Historians and art historians have been aware of the importance of the memorial list of Bruges picture makers for a long time. Both in the 19th and 20th centuries, the text had been published already. At the great Memling exhibition in 1994 the document was put on display for the last time. The memorial list of the Bruges picture makers' and saddlers' trade is an archival, i.e. official document. The memorial list served for one of the activities within the trade, which is the commemoration of all deceased members during an official service. There are two indications of the fact that we are really dealing with a document of the trade archives: first of all, it always carefully registered which subdivision of the trade the deceased had belonged to (painters, saddlers, canvas painters, saddlebow makers, harness makers, stained-glass artists and mirror makers); subsequently, some members are indicated as deacons: it always concerns the deacons of the trade. It is clear that this document is most valuable for the study of the history of painting in Bruges.
The register contains the names of all free masters of the trade who died as members of the trade between 1450 and 1801. The year of death was not mentioned until the beginning of the 17th century. Before that, the year of death was sometimes added by another hand. For instance, in Gerard David's case, on p. 27, the (erroneous) year of death 1524 was added. In actual fact, Gerard David died in 1523. Yet the register contains a number of major objective data: the name of the deceased together with his profession are proof of his membership at the time he died; every registered name also produces evidence of one person's existence, which may be important to distinguish between various people bearing the same name; and obviously, the (non) occurrence of a name is an indication of his death in Bruges. All things considered the register contains data about 354 painters, 88 saddlers, four saddlebow makers, 120 canvas painters, 194 stained-glass artists, 85 harness makers, 26 mirror makers, four gold foil illuminators, two incunable printers and a dozen others.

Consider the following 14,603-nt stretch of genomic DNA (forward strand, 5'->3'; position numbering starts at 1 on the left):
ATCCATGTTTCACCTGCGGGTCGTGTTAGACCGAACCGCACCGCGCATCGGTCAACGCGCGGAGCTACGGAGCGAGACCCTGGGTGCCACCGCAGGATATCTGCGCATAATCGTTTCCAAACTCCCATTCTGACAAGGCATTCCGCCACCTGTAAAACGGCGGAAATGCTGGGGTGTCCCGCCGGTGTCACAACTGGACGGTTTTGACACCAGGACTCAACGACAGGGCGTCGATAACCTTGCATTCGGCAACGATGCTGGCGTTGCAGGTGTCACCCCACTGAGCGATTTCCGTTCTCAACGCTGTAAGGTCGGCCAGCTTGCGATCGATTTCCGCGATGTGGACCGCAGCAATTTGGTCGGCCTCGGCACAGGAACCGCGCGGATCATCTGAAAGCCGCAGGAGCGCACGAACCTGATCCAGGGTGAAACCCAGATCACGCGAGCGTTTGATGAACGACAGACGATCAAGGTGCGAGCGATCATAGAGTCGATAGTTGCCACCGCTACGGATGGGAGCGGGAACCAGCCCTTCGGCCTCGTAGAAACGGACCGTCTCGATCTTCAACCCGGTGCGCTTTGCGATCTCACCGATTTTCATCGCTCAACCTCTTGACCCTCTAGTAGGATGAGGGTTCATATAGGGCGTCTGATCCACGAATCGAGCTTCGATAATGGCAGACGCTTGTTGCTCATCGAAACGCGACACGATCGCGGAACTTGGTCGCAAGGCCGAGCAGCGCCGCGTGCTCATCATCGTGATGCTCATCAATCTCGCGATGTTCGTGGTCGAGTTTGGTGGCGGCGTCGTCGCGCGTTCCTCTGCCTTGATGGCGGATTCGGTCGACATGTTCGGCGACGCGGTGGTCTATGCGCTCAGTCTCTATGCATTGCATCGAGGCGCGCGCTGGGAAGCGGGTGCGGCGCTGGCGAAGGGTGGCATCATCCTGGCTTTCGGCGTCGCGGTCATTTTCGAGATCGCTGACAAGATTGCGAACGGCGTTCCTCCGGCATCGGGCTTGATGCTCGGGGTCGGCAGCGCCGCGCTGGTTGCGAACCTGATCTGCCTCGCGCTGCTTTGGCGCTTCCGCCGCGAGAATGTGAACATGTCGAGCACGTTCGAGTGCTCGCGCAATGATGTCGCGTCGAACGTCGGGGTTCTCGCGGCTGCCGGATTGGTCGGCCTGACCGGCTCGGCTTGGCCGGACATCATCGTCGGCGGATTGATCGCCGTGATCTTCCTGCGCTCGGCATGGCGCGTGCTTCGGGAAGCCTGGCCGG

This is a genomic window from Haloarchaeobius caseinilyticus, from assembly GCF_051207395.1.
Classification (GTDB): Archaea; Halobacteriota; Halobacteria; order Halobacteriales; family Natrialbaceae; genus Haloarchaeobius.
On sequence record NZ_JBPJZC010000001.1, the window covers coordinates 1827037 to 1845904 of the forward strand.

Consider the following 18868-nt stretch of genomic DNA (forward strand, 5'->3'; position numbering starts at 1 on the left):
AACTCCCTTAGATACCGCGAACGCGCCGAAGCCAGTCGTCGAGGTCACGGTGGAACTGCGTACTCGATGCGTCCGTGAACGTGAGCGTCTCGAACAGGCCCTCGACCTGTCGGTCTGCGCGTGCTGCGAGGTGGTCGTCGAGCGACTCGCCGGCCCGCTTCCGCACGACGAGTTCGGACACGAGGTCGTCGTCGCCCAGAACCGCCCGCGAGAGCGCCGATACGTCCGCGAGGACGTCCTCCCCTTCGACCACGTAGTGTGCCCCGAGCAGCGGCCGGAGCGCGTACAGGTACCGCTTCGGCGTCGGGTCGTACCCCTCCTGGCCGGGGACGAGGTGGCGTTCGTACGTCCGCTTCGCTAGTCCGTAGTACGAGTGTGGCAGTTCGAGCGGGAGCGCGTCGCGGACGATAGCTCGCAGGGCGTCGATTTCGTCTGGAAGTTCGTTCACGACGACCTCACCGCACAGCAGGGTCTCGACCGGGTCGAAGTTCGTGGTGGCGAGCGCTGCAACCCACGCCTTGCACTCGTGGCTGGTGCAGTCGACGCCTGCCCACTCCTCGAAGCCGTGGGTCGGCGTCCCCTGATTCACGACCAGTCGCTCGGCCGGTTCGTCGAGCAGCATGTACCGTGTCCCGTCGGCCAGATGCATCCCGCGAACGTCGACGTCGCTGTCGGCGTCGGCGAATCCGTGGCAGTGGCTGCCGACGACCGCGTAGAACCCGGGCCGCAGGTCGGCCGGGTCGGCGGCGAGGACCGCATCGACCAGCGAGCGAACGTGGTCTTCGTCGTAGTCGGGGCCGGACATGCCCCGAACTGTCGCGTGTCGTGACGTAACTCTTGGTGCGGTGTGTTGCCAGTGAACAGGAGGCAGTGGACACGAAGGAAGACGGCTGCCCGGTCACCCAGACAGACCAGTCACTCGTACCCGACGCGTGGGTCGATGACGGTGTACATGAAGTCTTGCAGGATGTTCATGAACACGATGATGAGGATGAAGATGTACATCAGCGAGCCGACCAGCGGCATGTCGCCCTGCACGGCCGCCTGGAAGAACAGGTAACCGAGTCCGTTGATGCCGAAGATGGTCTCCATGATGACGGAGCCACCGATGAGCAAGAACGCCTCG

So the present memorial list was copied around 1490 from an older memorial list, which was started in 1450. This older memorial list was obviously not kept up to date and it was replaced in the eighties of the 15th century. It was not damaged until World War II, just a few weeks before the Liberation in September 1944. In 1942, the City Council had considered it advisable for security's sake to remove the most precious pieces of the City Archives, the Groeninge Museum, the City Library and the social welfare council and to store them in the uninhabited but well-maintained castle of Lavaux-Sainte-Anne (presently the City of Rochefort in the province of Namur). On 16 August 1944, the Bruges City Council decided that the cases and boxes of the City Archives of Bruges, together with the remaining masterpieces and precious works of the City Library, had to be taken to Brussels. A first convoy left on 22 August 1944. Subsequently, the second convoy left on 26 August. This second convoy was inadvertently fired upon by the allied air force in Bouvignes (currently the Cityity of Dinant) shortly after it had left. Five trucks were riddled with bullets. During the firing, two guides were killed, there were five serious casualties and various people were slightly wounded. Several records had obviously suffered damage as well. Ever since, quite some documents of the City Archives have had bullet holes.
The memorial list of the Bruges painters' trade had suffered an awful lot of damage. A bullet had penetrated the register from the back side and got stuck against the inner side of the front board. The wooden boards were shattered and parts are missing. The parchment leaves all have a bullet hole in the text section. Around this hole there were many long irregular star-shaped tears.
The Bruges archive records were moved to Brussels after this unfortunate incident. They remained in the cellars of the National Bank until 17 May 1945, more than eight months after the Liberation of Bruges and more than a week after the official war end.
The damaged Bruges archive documents were hardly repaired after their return in 1945. The shattered binding of the memorial list remained untouched, so afterwards parts of the back and the boards got lost for sure. In April 2000, restoration of the memorial list was commenced. It was finished in August 2001. The restoration was based on the preservation of the remaining historical information. New material was added as little as possible and is very recognisable, tested in advance and of the highest quality.
Evidently, the memorial list cannot simply be placed at the visitors' disposal in the reading room. Anyway, it was not possible to consult the memorial list in the reading room before the restoration either: its physical condition did not allow this. In the 21st century, a new disclosure has been chosen: the memorial list on the internet.
A thorough examination of the memorial list of Bruges painters can be found on this website, an initiative of www.historischebronnenbrugge.be. This is a digital publishing platform for important historic sources concerning Bruges.
The Memorial list of Bruges painters is preserved at the City Archives of Bruges, Oud Archief, serial no. 314: Beeldenmakers. The transcription 2001 was carried out by Noël Geirnaert and Marcella Vandebroek (Municipal Archives of Bruges), based on the original and the edition of Charles Vanden Haute (1913). Photographs: Marijn de Valk, restorer, and Dirk Van der Borght, photographer of the city of Bruges.